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Inspired by a question yesterday, I thought I'd try my hand at a LaTeX3 solution which would show how to convert base 10 numbers into any other base of the user's choice.

Yesterday I wrote a nice simple version that worked. But today, I decided I wanted to separate the building of the steps from the process of outputting and formatting those steps. I also thought it would be interesting to explore the possibilities of creating the effect of an array within an array using sequences and token lists.

But now, I'm getting an error.

\documentclass{article}
\usepackage{amsmath,amssymb}
\usepackage{xparse}
\pagestyle{empty}
\ExplSyntaxOn
%% setting and getting the base
\int_new:N \g__new_base_int
\NewDocumentCommand{\setbase}{ m }{
    \int_gset:Nn \g__new_base_int { #1 }
}
\NewDocumentCommand{\getbase}{}{
    \int_use:N \g__new_base_int
}
%% setting and getting the number to be converted
\int_new:N \g__number_to_convert_int
\NewDocumentCommand{\setnumber}{ m }{
    \int_gset:Nn \g__number_to_convert_int {#1}
}
\NewDocumentCommand{\getnumber}{ }{
    \int_use:N \g__number_to_convert_int
}

%%---internal function to build each step in the conversion process
%%---and the parameters to be used for this function
\int_new:N \l__quotient_int
\int_new:N \l__tmp_new_quotient_int
\int_new:N \l__remainder_int
\seq_new:N \g__steps_of_conversion
\cs_new:Nn \__build_steps_of_conversion: {
    \int_set_eq:NN \l__quotient_int  \g__number_to_convert_int
    \int_do_while:nn { \l__quotient_int >= \g__new_base_int }
        {
            \int_set:Nn \l__remainder_int {  \int_mod:nn { \l__quotient_int } { \g__new_base_int } }
            \int_set:Nn \l__tmp_new_quotient_int { \int_div_truncate:nn { \l__quotient_int } {\g__new_base_int }}
            \exp_args:NNx \seq_gput_right:Nn \g__steps_of_conversion 
                {  
                    {\int_use:N \g__new_base_int  }
                    {\int_use:N \l__quotient_int  }
                    {\int_use:N \l__remainder_int }
                    {\int_use:N \l__tmp_new_quotient_int}
                }
            \int_set_eq:NN \l__quotient_int \l__tmp_new_quotient_int
        }
}
%%---internal function to construct the display of the conversion process
\bool_new:N \l__first_item_on_line_bool
\cs_new:Nn \__show_steps_of_conversion: {
    \__build_steps_of_conversion:
    \seq_map_inline:Nn \g__steps_of_conversion 
        {
            \bool_set_true:N \l__first_item_on_line_bool
            \tl_map_inline:nn { ##1 } {
                \bool_if:NF \l__first_item_on_line_bool { & }
                ###1 
                \bool_set_false:N \l__first_item_on_line_bool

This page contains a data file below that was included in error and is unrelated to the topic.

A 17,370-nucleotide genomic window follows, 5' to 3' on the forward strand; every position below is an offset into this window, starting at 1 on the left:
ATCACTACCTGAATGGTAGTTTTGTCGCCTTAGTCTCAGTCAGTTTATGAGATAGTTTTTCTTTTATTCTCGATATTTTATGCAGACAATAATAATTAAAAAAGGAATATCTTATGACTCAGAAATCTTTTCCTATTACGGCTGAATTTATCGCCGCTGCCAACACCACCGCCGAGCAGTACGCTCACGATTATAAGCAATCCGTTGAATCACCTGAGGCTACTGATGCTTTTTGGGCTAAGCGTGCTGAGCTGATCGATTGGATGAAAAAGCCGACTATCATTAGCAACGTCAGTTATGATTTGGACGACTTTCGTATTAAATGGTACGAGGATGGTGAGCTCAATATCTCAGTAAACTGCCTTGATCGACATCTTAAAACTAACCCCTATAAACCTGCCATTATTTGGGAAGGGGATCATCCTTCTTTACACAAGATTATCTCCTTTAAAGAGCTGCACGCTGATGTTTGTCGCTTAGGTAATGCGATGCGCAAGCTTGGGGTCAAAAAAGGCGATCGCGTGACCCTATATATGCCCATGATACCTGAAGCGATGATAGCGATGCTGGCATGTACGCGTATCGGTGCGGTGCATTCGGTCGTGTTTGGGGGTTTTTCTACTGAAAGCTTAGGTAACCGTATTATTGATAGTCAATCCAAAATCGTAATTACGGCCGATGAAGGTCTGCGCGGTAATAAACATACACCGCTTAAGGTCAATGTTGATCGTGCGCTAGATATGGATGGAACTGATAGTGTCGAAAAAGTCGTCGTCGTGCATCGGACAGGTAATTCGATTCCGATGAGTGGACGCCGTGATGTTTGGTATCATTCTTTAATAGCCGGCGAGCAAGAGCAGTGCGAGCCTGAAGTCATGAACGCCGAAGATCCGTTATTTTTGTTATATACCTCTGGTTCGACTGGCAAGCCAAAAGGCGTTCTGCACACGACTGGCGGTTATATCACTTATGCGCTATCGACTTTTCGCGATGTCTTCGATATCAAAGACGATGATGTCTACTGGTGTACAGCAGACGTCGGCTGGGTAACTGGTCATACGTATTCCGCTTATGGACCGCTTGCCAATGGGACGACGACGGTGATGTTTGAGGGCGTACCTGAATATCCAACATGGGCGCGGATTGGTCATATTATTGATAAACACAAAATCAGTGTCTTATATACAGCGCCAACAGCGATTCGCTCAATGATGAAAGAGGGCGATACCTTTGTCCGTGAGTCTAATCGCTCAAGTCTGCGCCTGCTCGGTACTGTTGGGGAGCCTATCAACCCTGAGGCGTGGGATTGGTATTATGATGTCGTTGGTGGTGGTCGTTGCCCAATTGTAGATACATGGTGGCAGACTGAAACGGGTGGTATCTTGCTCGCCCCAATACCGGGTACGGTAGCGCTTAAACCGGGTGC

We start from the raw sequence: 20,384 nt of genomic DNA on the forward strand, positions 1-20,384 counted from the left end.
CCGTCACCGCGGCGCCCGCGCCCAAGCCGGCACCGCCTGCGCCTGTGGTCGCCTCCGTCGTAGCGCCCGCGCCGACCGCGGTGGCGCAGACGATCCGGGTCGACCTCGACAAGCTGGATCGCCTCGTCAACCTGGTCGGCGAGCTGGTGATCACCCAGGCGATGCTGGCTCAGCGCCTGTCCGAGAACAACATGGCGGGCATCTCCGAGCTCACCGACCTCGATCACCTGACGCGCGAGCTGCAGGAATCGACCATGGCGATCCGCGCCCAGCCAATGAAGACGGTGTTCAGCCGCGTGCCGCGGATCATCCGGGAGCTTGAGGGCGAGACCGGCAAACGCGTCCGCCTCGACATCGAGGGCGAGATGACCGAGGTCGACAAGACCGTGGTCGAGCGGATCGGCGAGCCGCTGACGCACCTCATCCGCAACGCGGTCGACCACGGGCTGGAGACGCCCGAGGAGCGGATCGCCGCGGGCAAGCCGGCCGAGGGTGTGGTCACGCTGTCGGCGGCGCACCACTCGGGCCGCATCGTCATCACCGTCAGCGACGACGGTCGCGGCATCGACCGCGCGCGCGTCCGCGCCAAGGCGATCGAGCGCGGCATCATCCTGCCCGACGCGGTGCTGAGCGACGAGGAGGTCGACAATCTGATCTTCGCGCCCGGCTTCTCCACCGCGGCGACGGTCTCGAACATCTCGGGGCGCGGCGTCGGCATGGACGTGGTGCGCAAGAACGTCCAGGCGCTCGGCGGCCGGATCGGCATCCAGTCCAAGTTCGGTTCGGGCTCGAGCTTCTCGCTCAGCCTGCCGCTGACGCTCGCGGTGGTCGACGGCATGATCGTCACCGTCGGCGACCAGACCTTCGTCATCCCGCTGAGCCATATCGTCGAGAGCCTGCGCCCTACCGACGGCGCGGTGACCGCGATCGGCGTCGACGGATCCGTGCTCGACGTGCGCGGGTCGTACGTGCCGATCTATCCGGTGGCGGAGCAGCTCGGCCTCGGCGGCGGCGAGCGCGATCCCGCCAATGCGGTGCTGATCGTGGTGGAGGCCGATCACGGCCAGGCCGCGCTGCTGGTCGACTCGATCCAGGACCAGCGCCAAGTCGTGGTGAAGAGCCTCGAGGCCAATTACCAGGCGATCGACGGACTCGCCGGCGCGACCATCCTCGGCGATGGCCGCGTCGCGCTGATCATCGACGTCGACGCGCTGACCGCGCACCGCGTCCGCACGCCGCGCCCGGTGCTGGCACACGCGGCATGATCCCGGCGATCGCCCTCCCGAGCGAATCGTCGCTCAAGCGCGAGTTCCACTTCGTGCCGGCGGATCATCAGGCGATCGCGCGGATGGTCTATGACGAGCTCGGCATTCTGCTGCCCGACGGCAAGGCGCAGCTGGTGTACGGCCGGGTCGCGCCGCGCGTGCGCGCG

}
            \\
        }
}
%%---user interface to displaying the conversion
\NewDocumentCommand{\showstepsofconversion}{ o }{
    \[
        \begin{array}{crc|r}
            \text{Base} & & \text{R} & \text{Q} \\\hline
            \__show_steps_of_conversion: 
        \end{array}
    \]
}
%% accessing and using LaTeX3's internal base conversion
\NewDocumentCommand{\converttobase}{m}{
    \int_to_base:nn {#1} \g__new_base_int
}
%%
\ExplSyntaxOff
\setlength{\parindent}{0pt}
\setbase{21}
\setnumber{2680010}
\begin{document}

The base is \getbase.  \getnumber{} becomes $\converttobase{\getnumber}_{\getbase}$.

\showstepsofconversion

\end{document}

The problem seems to be ###1. Oddly, the output is as I desire. The suggested correction to ##1 is clearly not correct and when I rewrite my code to ##1 I get the wrong value.

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# must be doubled, so I guess you need ####1. –  egreg Feb 2 '13 at 16:30
    
@egreg. That works. Thanks. But it also seem peculiar and counter-intuitive to how LaTeX usually works. Why the need for the doubling? –  A.Ellett Feb 2 '13 at 16:32
    
Not related to the issue at hand, but expl3 code should always be set up in a defined namespace. So here you might have \showbaseconv_... as the function prefix, and therefore \l_showbaseconv_... for a local variable, etc. –  Joseph Wright Feb 2 '13 at 16:33
    
@A.Ellett No, it's entirely how TeX works: each time you nest a level of definitions, you have to double up each #. –  Joseph Wright Feb 2 '13 at 16:33
1  
I misconstrued my problem to be a LaTeX3 problem. It seems now from the feedback you all have given me that this is really a duplicate of the answer to the question Why do paramaters of \renewcommand need to double up the # within a \foreach –  A.Ellett Feb 2 '13 at 16:50
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1 Answer

up vote 3 down vote accepted

you want 4 # to refer to #1 in a macro definition. (This is primitive TeX parsing, not a LaTeX3 feature)

            ####1 

not

            ###1 
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